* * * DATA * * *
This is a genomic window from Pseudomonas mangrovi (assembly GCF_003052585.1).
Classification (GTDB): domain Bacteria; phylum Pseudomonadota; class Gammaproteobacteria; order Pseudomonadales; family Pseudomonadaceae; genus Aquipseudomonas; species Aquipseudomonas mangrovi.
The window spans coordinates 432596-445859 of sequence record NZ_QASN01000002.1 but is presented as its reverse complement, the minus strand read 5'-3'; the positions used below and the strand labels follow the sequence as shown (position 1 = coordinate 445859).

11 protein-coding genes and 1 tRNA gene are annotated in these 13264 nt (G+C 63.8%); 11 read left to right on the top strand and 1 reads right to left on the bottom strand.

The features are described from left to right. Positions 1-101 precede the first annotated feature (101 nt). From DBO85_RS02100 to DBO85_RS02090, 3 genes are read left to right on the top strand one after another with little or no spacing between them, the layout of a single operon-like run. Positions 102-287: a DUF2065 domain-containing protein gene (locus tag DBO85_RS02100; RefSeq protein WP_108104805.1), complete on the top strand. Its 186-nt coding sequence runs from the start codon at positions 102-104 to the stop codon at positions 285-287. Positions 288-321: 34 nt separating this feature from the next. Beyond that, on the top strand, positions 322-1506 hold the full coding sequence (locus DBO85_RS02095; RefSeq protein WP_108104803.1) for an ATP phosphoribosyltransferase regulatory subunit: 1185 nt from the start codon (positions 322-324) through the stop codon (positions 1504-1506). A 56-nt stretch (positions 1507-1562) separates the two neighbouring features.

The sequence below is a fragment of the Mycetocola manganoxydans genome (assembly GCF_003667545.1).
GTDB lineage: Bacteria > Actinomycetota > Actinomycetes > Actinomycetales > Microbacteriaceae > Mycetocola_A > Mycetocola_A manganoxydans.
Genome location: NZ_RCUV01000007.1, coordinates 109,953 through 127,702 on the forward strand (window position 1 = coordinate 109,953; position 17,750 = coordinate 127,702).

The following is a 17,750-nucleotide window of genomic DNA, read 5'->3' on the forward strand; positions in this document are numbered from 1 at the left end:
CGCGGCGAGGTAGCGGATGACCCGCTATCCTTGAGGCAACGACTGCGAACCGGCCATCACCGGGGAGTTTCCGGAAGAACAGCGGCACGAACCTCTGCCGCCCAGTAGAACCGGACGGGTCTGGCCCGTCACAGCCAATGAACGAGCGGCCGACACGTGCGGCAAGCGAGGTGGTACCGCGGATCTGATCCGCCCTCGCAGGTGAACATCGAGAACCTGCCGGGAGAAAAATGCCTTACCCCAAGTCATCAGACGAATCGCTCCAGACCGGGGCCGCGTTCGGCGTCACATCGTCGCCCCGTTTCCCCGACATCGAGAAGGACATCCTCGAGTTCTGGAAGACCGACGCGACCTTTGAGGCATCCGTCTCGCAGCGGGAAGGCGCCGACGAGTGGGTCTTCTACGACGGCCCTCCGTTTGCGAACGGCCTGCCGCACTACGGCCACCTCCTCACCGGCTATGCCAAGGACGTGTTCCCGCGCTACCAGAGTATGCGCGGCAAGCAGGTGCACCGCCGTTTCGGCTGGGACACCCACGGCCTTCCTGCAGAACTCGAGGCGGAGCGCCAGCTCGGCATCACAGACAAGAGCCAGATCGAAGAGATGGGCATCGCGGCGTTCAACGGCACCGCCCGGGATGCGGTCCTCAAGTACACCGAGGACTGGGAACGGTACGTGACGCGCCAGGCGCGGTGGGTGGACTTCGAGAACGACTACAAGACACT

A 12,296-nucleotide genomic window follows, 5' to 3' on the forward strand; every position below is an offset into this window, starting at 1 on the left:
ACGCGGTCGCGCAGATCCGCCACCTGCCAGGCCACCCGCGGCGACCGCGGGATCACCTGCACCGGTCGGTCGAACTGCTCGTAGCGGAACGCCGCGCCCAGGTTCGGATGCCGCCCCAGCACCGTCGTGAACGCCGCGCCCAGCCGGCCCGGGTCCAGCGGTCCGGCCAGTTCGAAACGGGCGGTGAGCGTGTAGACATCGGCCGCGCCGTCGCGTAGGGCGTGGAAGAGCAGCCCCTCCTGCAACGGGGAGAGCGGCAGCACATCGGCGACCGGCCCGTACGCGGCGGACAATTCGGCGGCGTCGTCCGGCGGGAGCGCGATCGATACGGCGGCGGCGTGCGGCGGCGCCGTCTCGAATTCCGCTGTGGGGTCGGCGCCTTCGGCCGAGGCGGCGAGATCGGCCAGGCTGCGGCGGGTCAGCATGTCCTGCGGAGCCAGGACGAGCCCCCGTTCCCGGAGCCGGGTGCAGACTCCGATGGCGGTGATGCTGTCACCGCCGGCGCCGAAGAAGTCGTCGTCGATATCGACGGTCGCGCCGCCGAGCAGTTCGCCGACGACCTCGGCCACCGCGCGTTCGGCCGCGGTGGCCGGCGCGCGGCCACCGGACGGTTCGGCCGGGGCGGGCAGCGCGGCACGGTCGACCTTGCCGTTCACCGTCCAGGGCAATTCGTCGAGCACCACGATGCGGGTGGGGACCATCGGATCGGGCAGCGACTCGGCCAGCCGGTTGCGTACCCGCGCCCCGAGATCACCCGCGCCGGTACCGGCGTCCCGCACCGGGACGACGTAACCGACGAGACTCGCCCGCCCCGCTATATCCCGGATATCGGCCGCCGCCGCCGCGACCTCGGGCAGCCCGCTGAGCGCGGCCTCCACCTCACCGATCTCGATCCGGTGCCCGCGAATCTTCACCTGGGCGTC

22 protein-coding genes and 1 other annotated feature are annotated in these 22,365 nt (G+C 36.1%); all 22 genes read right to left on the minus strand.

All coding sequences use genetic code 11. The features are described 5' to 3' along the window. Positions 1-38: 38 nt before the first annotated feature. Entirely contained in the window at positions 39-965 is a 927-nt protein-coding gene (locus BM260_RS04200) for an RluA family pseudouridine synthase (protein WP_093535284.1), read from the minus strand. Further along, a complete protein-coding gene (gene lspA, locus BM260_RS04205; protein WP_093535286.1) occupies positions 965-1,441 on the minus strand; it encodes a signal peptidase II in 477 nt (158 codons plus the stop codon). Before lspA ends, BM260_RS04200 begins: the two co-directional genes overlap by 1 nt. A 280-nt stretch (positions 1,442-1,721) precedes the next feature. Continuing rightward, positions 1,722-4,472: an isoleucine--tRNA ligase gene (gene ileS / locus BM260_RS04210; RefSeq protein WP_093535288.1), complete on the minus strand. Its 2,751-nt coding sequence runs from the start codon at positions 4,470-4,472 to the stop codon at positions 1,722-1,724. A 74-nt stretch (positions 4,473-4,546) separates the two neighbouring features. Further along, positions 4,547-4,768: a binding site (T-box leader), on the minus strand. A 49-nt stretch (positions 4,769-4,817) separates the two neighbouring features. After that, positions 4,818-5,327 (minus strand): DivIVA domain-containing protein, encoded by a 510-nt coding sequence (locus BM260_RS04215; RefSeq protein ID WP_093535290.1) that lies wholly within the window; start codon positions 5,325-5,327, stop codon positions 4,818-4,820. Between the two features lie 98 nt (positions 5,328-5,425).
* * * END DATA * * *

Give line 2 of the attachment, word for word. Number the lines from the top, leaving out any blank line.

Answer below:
Classification (GTDB): domain Bacteria; phylum Pseudomonadota; class Gammaproteobacteria; order Pseudomonadales; family Pseudomonadaceae; genus Aquipseudomonas; species Aquipseudomonas mangrovi.